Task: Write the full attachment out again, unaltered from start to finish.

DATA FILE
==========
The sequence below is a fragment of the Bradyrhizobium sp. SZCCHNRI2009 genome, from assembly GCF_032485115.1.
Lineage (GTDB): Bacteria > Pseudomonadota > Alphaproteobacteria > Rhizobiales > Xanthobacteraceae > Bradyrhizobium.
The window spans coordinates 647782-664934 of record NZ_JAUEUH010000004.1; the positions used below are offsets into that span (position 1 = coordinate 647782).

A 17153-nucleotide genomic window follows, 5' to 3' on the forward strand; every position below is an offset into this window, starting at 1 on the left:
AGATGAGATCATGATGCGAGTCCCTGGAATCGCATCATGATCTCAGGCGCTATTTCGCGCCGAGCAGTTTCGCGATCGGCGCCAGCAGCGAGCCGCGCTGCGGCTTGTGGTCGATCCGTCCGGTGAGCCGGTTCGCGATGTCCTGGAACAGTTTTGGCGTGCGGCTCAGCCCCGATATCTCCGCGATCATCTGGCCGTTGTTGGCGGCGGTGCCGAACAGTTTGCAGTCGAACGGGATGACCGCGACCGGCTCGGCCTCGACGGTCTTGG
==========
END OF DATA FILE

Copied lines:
The sequence below is a fragment of the Bradyrhizobium sp. SZCCHNRI2009 genome, from assembly GCF_032485115.1.
Lineage (GTDB): Bacteria > Pseudomonadota > Alphaproteobacteria > Rhizobiales > Xanthobacteraceae > Bradyrhizobium.
The window spans coordinates 647782-664934 of record NZ_JAUEUH010000004.1; the positions used below are offsets into that span (position 1 = coordinate 647782).

A 17153-nucleotide genomic window follows, 5' to 3' on the forward strand; every position below is an offset into this window, starting at 1 on the left:
AGATGAGATCATGATGCGAGTCCCTGGAATCGCATCATGATCTCAGGCGCTATTTCGCGCCGAGCAGTTTCGCGATCGGCGCCAGCAGCGAGCCGCGCTGCGGCTTGTGGTCGATCCGTCCGGTGAGCCGGTTCGCGATGTCCTGGAACAGTTTTGGCGTGCGGCTCAGCCCCGATATCTCCGCGATCATCTGGCCGTTGTTGGCGGCGGTGCCGAACAGTTTGCAGTCGAACGGGATGACCGCGACCGGCTCGGCCTCGACGGTCTTGG